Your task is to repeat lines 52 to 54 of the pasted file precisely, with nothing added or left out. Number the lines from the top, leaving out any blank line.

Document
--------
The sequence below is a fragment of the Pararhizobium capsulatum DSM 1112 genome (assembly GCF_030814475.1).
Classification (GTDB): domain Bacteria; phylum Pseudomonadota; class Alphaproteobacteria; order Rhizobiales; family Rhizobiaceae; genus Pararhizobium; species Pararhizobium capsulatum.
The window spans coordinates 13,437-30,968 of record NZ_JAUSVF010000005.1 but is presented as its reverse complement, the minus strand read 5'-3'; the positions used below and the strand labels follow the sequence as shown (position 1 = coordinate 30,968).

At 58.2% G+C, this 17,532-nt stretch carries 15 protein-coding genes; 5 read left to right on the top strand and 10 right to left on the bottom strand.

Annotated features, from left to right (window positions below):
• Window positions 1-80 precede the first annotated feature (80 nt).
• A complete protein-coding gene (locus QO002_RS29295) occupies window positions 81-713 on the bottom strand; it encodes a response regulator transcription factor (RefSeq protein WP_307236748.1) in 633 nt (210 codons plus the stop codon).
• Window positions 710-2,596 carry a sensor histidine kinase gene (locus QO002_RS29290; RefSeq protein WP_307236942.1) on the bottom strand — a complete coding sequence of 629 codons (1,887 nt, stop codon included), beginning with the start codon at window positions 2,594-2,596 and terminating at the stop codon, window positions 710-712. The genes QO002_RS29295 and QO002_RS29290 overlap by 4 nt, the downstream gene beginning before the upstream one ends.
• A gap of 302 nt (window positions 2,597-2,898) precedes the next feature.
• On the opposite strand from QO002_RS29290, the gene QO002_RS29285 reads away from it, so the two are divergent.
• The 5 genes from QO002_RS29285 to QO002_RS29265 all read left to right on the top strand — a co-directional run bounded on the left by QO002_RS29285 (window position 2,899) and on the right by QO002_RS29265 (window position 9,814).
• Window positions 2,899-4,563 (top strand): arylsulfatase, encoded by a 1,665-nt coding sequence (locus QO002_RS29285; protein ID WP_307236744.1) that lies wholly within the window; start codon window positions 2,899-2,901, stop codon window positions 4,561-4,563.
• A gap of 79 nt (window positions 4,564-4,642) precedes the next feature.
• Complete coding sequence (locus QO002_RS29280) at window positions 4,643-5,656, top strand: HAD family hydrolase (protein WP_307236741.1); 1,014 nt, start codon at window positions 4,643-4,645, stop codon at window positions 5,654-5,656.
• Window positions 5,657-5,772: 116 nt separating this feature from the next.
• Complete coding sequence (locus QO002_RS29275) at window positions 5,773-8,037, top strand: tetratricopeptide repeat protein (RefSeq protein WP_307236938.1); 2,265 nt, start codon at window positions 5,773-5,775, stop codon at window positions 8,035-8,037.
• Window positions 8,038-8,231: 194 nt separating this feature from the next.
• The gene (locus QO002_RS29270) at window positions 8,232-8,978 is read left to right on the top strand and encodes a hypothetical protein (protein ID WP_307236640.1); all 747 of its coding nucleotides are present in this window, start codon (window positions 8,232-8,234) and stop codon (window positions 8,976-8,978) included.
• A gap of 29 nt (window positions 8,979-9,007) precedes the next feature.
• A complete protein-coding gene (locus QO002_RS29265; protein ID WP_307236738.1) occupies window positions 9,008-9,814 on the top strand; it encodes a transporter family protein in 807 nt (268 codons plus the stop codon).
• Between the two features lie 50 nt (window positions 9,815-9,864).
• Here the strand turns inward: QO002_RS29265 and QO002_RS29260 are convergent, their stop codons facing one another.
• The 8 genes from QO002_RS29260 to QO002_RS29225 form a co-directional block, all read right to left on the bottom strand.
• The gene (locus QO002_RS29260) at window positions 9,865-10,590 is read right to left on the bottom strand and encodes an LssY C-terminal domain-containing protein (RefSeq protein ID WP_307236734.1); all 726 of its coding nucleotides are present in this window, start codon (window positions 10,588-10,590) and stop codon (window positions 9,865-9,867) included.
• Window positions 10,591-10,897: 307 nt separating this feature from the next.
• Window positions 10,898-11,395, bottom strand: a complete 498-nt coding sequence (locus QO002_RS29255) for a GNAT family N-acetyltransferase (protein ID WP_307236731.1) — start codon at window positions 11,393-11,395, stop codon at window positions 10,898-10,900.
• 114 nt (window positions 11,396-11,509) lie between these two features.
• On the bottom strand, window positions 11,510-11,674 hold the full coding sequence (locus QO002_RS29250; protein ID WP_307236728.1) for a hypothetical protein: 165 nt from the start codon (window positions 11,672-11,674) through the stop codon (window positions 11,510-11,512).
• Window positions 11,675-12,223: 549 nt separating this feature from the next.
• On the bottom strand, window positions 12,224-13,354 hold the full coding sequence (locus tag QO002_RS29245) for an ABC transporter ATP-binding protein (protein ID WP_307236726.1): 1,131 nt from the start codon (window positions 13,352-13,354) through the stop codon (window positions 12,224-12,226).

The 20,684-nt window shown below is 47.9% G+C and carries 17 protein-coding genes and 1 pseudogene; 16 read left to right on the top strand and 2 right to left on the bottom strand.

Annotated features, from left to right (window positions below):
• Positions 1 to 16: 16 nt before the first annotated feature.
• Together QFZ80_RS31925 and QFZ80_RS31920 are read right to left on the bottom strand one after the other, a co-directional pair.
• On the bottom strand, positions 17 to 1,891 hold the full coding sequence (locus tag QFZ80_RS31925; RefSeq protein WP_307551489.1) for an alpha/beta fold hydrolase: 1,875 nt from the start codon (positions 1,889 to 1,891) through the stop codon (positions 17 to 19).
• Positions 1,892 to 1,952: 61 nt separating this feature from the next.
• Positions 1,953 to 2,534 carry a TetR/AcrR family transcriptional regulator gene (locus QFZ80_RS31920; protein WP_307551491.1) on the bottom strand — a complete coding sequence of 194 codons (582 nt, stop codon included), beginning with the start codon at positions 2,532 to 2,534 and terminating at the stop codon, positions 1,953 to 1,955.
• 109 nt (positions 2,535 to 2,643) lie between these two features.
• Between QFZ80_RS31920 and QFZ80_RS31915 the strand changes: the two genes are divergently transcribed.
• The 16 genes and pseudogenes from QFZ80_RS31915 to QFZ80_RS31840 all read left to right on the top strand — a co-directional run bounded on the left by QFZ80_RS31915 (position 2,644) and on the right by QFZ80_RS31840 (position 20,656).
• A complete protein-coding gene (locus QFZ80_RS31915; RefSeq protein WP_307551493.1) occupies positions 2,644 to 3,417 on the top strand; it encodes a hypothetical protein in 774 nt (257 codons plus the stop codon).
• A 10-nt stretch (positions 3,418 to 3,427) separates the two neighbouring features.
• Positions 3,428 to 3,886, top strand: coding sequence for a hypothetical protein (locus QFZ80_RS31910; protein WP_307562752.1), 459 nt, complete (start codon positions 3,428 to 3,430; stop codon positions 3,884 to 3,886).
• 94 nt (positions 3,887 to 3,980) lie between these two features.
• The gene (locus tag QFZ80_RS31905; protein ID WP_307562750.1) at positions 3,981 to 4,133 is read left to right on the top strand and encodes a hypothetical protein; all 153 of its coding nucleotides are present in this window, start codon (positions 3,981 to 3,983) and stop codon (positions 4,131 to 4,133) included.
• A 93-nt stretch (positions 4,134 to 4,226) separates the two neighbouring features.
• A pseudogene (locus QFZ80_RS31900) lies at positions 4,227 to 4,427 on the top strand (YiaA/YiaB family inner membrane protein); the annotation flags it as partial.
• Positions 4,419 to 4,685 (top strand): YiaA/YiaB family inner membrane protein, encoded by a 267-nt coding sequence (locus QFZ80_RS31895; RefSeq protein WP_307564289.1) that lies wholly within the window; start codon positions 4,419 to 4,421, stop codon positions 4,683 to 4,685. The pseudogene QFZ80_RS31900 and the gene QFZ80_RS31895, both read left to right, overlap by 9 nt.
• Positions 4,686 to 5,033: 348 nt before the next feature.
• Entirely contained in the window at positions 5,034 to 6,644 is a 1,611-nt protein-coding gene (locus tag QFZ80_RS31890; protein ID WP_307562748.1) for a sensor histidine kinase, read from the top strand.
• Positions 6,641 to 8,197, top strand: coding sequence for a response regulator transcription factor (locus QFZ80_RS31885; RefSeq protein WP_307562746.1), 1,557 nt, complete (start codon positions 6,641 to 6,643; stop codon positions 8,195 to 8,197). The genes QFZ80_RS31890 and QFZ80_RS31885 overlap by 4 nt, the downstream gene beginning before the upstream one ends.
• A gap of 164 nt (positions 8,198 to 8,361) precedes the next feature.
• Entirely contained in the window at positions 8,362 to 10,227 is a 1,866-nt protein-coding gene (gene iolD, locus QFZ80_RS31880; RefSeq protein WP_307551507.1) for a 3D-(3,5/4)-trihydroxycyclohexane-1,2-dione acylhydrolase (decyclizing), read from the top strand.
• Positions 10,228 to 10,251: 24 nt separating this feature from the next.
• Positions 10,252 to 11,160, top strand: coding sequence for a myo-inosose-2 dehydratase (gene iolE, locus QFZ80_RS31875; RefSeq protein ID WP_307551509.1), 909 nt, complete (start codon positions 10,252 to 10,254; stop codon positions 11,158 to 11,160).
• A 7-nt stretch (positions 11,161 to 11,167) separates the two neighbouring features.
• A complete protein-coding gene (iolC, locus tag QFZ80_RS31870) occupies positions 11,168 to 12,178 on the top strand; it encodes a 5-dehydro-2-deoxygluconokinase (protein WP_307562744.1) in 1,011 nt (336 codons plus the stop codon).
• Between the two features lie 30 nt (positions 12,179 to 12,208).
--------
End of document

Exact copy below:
• A gap of 164 nt (positions 8,198 to 8,361) precedes the next feature.
• Entirely contained in the window at positions 8,362 to 10,227 is a 1,866-nt protein-coding gene (gene iolD, locus QFZ80_RS31880; RefSeq protein WP_307551507.1) for a 3D-(3,5/4)-trihydroxycyclohexane-1,2-dione acylhydrolase (decyclizing), read from the top strand.
• Positions 10,228 to 10,251: 24 nt separating this feature from the next.